Research

A/Prof. Mooi-Reci’s research program melds questions, conceptualisations and quantitative methodological approaches into a unique interdisciplinary perspective and expertise. Particularly relevant to sociology, social policy, and labour economics, Irma’s work has influenced subsequent scholarship on the socioeconomic consequences of unemployment and joblessness for workers and their families, which has advanced knowledge empirically and conceptually.


Research Philosophy


A/Prof. Mooi-Reci’s research philosophy is underpinned by the objective to undertake high–quality interdisciplinary research on issues related to labour market inequality and public policy in Australia and internationally and to contribute to the international literature in the areas of labour market inequality and stratification.

Research Contributions


Irma’s distinctive contribution has been to undertake empirically robust quantitative research, based on mature longitudinal data from same individuals and households over time, to deliver a rigorous and holistic perspective on life course and career dynamics. For her research she has analysed a range of secondary collected longitudinal panel data sets, covering Australia (the HILDA Survey), the U.S. (PSID), Germany (GSOEP), the Netherlands (OSA panel), United Kingdom (BHPS and Understanding Society), and Spain (the Spanish Labor Force Survey). She has also used administrative (register data) from the Central Bureau of Statistics in the Netherlands in combination with the Dutch OSA panel linking parents' unemployment histories with their children's educational trajectories.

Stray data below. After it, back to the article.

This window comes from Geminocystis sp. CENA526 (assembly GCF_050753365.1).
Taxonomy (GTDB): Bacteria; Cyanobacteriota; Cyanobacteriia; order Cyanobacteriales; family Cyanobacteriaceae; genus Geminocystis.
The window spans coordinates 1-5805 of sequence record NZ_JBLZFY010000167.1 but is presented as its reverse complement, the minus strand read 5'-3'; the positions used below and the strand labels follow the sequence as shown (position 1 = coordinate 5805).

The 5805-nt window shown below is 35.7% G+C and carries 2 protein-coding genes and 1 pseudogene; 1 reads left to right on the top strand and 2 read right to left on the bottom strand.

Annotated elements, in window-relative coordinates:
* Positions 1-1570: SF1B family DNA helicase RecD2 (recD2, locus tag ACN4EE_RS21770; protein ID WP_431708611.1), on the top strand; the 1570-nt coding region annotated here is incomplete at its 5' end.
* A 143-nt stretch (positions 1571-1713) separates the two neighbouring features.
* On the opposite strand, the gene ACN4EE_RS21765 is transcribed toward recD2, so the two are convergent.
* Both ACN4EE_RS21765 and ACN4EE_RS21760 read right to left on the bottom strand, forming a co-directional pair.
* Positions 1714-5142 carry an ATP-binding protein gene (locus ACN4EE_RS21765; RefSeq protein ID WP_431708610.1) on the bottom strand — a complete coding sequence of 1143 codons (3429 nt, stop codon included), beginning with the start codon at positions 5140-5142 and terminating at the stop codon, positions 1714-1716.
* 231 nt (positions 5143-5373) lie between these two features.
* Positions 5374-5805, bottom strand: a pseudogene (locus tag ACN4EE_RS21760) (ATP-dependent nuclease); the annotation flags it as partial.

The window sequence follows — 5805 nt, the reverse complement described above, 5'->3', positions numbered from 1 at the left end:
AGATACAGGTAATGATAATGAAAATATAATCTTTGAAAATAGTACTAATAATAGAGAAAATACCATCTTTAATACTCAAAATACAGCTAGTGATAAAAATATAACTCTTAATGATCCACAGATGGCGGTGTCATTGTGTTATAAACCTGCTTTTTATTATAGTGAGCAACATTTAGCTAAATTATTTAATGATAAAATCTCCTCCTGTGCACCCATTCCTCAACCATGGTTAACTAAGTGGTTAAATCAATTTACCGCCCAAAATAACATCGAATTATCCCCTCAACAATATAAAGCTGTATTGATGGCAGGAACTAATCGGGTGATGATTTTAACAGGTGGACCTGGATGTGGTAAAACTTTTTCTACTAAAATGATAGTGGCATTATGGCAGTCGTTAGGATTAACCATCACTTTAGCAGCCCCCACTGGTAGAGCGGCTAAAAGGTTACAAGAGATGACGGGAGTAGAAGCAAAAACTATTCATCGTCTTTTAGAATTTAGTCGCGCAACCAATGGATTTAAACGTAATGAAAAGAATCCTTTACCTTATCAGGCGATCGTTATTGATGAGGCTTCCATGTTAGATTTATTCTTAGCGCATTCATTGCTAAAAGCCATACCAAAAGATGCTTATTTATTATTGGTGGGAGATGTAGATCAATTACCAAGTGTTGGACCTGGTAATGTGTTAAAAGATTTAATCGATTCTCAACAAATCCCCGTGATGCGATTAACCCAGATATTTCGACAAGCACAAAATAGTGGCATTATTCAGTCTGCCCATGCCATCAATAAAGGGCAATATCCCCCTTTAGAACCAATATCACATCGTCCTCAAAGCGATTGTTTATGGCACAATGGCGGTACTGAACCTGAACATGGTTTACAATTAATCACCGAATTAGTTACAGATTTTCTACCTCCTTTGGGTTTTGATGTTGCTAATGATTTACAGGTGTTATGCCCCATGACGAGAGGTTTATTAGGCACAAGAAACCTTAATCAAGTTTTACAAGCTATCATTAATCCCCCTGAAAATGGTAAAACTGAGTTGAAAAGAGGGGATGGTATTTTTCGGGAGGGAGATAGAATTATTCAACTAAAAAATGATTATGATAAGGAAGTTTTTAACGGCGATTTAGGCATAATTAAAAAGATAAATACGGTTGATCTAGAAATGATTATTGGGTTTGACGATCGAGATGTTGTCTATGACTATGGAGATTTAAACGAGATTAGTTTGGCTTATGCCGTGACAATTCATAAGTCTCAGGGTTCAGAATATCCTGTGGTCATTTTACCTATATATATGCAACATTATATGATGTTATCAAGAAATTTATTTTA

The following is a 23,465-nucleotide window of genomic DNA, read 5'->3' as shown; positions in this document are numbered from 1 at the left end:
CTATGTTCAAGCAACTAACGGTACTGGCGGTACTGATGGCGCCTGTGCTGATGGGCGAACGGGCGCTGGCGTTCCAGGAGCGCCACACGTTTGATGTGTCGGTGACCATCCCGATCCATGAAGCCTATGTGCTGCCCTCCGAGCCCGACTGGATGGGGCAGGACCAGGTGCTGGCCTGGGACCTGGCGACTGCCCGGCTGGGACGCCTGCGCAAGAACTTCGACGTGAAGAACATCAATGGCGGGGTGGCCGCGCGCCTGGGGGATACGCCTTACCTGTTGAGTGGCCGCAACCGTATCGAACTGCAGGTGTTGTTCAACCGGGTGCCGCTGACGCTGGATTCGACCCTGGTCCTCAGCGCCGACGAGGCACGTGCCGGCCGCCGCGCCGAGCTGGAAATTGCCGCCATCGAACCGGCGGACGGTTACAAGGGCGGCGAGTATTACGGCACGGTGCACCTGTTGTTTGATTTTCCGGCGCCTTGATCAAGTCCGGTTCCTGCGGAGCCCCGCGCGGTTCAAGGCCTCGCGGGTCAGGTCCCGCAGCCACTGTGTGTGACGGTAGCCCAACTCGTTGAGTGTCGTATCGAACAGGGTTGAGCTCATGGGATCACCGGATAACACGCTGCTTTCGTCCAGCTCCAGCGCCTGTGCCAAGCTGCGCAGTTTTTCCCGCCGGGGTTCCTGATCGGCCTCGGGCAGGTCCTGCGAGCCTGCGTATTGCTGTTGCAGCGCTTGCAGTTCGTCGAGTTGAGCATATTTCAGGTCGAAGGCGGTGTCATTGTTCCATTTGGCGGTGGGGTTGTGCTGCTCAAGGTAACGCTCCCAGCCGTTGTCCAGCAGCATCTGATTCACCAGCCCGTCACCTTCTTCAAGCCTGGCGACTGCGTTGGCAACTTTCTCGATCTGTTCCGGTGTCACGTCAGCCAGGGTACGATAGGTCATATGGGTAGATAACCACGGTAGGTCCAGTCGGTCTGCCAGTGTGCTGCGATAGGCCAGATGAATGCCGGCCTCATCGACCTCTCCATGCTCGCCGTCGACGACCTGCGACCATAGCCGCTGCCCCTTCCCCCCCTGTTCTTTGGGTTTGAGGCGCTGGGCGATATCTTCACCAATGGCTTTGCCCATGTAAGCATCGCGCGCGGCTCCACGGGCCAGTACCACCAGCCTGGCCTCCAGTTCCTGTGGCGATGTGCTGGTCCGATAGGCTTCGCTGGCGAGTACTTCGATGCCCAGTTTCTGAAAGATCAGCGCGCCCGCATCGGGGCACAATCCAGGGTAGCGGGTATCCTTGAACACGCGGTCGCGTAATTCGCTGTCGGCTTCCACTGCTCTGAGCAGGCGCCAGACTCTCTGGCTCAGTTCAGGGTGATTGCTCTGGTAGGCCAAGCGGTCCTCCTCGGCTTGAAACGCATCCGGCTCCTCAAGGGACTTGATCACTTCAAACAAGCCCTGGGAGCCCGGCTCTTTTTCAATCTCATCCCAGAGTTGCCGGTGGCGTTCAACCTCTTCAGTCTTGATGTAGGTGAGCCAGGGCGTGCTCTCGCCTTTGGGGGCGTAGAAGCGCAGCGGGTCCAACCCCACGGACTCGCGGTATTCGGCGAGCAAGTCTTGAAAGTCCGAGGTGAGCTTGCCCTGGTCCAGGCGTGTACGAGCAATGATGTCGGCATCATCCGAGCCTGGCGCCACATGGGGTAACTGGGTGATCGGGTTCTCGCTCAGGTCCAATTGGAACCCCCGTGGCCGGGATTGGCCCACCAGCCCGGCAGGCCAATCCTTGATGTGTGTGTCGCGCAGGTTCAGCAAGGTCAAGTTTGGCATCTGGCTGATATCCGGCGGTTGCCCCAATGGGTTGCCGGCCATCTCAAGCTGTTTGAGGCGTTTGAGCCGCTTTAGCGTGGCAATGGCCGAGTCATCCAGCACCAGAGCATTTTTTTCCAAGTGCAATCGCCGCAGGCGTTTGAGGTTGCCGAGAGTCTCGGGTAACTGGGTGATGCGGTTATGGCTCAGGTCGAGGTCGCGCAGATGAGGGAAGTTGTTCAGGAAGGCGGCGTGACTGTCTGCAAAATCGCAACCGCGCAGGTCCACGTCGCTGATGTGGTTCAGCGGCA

Her work has provided evidence to inform debates about processes of labour market inequality associated with non-standard forms of employment and unemployment, stigma and labour market discrimination, intergenerational inequalities, factors that reduce labour market adversity and evaluations of unemployment benefit reforms.


Research Areas


Substantively, Irma's major research contributions can be usefully categorised into one of the following three themes:


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